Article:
Post job cuts 'will not hit services': Michael Harrison reports on the Post Office's 'drive for efficiency'

THE POST OFFICE pledged yesterday that the 16,200 job cuts would not lead to lower standards of service, the closure of local post offices or reduced letter deliveries.

Bill Cockburn, chief executive, said: 'The drive for efficiency will not in any way have an adverse effect on the services we provide to customers.'

Labour and the unions said services were bound to be impaired. Peter Hain, the Labour MP for Neath, who is sponsored by the Union of Communication Workers (UCW), said: 'These job losses will result in reduced quality of service to the public.'

The Post Office maintained that the 15,000 job losses in Royal Mail were aimed mainly at reducing overcapacity in sorting offices. London, which will bear the brunt of the cuts, has the capacity to process 6 million letters a day but is only handling 3.5 million.

The same number of postmen would still be needed for deliveries, the Post Office said, but the goal was to be able to machine-process all letters in sorting offices by 1995 as part of a pounds 1bn investment programme.

All the 1,200 jobs being shed in Post Office Counters will be among managerial and administrative staff. The restructuring would have no impact on the 20,000-strong network of post offices or staff working in them.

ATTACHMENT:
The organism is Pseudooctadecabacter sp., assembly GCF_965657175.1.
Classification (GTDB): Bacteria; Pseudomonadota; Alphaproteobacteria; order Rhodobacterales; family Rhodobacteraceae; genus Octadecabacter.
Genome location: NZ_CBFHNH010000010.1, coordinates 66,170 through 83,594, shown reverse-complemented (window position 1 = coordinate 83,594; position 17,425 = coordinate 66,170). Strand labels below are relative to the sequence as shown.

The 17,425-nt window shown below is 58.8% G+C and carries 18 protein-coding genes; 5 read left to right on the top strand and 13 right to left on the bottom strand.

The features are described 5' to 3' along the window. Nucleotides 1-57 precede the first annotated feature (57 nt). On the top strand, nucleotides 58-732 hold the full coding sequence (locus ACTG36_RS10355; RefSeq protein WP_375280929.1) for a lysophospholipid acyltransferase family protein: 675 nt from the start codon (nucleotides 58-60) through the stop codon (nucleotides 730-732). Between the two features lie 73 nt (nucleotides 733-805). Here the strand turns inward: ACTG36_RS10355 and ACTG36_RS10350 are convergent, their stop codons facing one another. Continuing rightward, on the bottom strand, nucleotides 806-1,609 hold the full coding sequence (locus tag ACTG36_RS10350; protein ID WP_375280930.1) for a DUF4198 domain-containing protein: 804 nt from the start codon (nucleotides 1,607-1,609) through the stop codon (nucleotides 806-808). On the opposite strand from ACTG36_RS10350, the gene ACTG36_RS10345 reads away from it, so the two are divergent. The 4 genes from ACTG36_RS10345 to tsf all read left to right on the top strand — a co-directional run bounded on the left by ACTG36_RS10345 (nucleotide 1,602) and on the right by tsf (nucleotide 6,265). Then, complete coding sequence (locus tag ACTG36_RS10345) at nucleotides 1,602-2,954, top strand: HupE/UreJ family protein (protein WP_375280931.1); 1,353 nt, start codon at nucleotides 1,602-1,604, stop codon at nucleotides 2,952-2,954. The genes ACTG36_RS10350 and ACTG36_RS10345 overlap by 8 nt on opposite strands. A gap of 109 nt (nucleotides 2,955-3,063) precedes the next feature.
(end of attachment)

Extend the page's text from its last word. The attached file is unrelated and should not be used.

The Post Office added that it would be spending pounds 2m to recruit additional staff for post offices across the country.

Mr Cockburn also pledged that increased efficiency levels would help keep prices down. The cost of first and second-class stamps has been frozen since September 1991, and will not rise until March.

Mr Cockburn said there might be scope to extend the price freeze further through cost savings.

Mr Hain said the job cuts were the result of the Post Office being slimmed down for privatisation. Michael Heseltine, President of the Board of Trade, is expected to announce the go-ahead for the sale in the new year.

However, Post Office executives maintain that standards of service and the rural post office network will be under greater threat if the Post Office is kept in the public sector and prevented from expanding services.

The Post Office estimates that up to 3,000 rural outlets could be forced to close unless it is given the freedom to sell a wider range of goods and services. It has been given approval to bid for the right to manage the National Lottery and sell tickets, but it also wants to be allowed to provide other services such as insurance.